The main strength of this study is that nationally representative data were used, which allows a broad view of results. In every analysis, sample weights were used. This study used the 2019 EMDHS. The DHS relies on self-reported data, which is prone to recall bias. Furthermore, the evaluation of women's autonomy, pregnancy intention, and desire for the child was not included because it was missing.


No education, primary education only, and being residents of the Somali and Gambela regions are factors that significantly increase the risk of HRFB. However, years of schooling, knowledge and usage of modern contraceptives, and being an Orthodox Christian or Muslim reduce the risk of HRFB in Ethiopia. All strategies intended to lower maternal and newborn mortalities by reducing the risk of HRFB should contain important components such as educating and encouraging women to use modern contraceptives to prevent undesired pregnancies, limiting the number of births, and spacing their births. This highlights the need for laws to prevent young marriages and improved community support for reproductive healthcare, with an emphasis on the use of modern contraceptives for ideal childbearing.

Data availability statement

The original contributions presented in the study are included in the article/Supplementary Material, further inquiries can be directed to the corresponding author.

Ethics statement

This study used publicly available Ethiopian Mini Demographic and Health Survey (EMDHS) data. Permission was obtained from the Measure DHS program to access and analyze the data. During EMDHS data collection, informed consent was taken from each participant, and all identifiers were removed and the confidentiality of the information was maintained. Written informed consent for participation was not required for this study in accordance with the national legislation and the institutional requirements.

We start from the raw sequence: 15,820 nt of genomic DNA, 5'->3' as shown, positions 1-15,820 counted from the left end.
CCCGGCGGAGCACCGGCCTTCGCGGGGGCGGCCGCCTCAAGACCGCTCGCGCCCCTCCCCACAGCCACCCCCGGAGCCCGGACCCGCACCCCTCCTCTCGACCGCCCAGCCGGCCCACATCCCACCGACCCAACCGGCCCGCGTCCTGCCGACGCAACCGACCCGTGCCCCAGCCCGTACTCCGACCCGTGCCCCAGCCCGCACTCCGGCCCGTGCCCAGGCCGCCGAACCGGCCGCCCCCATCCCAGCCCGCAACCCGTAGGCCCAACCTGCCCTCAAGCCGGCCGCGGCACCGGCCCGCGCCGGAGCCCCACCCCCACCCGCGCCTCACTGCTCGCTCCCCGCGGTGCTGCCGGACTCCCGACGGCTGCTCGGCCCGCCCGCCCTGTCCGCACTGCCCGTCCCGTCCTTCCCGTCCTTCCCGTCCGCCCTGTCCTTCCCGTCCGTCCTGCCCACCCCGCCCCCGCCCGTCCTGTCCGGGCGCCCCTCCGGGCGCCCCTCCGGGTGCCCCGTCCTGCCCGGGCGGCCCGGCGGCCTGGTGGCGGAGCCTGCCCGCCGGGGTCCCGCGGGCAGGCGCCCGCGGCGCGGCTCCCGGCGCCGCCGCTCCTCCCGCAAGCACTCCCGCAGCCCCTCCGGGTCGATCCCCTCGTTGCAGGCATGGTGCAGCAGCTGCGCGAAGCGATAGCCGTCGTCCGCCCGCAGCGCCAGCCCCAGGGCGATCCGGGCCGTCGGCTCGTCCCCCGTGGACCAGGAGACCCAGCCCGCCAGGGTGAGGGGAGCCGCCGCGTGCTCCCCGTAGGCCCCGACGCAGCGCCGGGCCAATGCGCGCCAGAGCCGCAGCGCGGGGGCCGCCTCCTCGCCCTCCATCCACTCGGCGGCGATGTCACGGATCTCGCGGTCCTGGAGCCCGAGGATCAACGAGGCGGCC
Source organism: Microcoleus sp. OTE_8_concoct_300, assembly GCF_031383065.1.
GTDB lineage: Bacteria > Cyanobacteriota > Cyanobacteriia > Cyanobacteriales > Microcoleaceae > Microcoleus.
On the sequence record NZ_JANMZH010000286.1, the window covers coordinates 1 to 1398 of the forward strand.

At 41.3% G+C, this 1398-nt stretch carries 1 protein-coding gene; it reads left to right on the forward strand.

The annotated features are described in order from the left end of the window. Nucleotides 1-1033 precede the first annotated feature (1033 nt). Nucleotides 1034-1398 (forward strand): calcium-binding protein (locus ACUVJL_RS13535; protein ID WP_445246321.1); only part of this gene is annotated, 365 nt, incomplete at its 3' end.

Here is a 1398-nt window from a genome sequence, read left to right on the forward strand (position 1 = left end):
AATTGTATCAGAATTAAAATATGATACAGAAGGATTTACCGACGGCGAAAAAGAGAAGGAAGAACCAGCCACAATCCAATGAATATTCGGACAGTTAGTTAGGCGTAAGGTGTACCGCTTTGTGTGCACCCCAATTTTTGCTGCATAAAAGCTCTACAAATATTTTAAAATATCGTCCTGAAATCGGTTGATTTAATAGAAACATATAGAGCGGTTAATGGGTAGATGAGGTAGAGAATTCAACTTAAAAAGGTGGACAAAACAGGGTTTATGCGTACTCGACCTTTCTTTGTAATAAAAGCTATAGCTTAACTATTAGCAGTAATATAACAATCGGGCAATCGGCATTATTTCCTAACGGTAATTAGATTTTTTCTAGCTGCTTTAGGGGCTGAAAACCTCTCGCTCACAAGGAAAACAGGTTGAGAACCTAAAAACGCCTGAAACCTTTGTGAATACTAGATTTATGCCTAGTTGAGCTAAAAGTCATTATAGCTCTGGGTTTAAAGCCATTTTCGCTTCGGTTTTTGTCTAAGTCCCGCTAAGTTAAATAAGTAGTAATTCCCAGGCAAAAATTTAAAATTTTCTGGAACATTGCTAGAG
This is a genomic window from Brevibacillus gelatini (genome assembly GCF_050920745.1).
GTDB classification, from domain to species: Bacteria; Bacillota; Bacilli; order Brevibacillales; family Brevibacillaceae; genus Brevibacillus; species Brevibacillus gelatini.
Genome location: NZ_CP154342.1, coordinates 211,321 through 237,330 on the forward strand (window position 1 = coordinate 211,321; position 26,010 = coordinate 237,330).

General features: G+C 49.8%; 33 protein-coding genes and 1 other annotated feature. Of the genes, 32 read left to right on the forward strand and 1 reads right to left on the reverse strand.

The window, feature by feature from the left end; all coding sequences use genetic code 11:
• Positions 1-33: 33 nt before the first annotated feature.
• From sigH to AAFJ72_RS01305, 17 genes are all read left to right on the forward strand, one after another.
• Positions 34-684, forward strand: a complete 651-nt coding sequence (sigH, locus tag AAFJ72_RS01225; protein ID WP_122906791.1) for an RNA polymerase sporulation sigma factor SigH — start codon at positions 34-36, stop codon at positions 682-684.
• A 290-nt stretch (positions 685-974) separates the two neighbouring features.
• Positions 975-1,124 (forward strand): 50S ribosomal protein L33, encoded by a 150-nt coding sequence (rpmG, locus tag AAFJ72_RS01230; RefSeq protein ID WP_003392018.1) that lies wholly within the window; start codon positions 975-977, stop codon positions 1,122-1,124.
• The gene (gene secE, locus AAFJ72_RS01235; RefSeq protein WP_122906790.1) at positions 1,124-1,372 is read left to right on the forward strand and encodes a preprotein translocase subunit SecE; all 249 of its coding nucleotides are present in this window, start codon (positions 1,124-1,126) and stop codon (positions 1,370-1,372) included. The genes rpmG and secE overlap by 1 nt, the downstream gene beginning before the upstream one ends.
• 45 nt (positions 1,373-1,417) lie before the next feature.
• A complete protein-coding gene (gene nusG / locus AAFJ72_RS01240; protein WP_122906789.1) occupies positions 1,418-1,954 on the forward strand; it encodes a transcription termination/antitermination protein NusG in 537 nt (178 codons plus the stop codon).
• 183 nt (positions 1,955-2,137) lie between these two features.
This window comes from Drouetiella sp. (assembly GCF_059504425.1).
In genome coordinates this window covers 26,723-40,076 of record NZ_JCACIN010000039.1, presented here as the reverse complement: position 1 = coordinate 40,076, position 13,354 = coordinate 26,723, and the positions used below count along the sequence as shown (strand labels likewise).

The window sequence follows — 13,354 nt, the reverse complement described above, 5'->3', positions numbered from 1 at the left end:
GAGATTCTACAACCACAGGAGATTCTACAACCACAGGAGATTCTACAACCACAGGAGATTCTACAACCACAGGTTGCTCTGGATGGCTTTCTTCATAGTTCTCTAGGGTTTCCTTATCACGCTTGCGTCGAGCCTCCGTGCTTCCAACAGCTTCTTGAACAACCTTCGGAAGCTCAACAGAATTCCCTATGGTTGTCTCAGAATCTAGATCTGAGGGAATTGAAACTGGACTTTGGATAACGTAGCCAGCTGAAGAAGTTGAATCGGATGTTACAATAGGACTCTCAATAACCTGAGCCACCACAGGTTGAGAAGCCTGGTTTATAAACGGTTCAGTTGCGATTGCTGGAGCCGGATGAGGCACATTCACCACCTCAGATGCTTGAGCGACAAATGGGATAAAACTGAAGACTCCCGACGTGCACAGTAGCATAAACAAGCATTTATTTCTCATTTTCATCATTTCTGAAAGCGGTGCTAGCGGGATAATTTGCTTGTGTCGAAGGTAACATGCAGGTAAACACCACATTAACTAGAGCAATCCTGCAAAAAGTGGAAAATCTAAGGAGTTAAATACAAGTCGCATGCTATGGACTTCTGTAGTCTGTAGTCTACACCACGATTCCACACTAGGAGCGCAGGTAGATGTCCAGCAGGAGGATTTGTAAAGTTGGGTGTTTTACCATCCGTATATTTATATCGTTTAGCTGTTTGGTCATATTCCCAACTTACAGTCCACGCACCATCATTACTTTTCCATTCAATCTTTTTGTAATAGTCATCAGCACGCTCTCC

Author contributions

All authors equally contribute to this research work. All authors contributed to the article and approved the submitted version.


The authors acknowledge Measure DHS data archive, ICF International for allowing us to download and use the 2019 Ethiopia demographic and Health survey datasets for further analysis.

Conflict of interest

The authors declare that the research was conducted in the absence of any commercial or financial relationships that could be construed as a potential conflict of interest.

Publisher's note

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Keywords: demographic and health survey, high-risk fertility behavior, women education, contraception use, Ethiopia

Citation: Woldeamanuel BT, Gessese GT, Demie TG, Handebo S and Biratu TD (2023) Women's education, contraception use, and high-risk fertility behavior: A cross-sectional analysis of the demographic and health survey in Ethiopia. Front. Glob. Womens Health 4:1071461. doi: 10.3389/fgwh.2023.1071461

Received: 16 October 2022; Accepted: 10 February 2023;
Published: 1 March 2023.

Edited by:

Aristide Romaric Bado, Research Institute for Health Sciences (IRSS), Burkina Faso

Reviewed by:

Shanaz Ghuman, Durban University of Technology, South Africa
Elena Toffol, University of Helsinki, Finland

© 2023 Woldeamanuel, Gessese, Demie, Handebo and Biratu. This is an open-access article distributed under the terms of the Creative Commons Attribution License (CC BY). The use, distribution or reproduction in other forums is permitted, provided the original author(s) and the copyright owner(s) are credited and that the original publication in this journal is cited, in accordance with accepted academic practice. No use, distribution or reproduction is permitted which does not comply with these terms.

*Correspondence: Berhanu Teshome Woldeamanuel

Specialty Section: This article was submitted to Maternal Health, a section of the journal Frontiers in Global Women's Health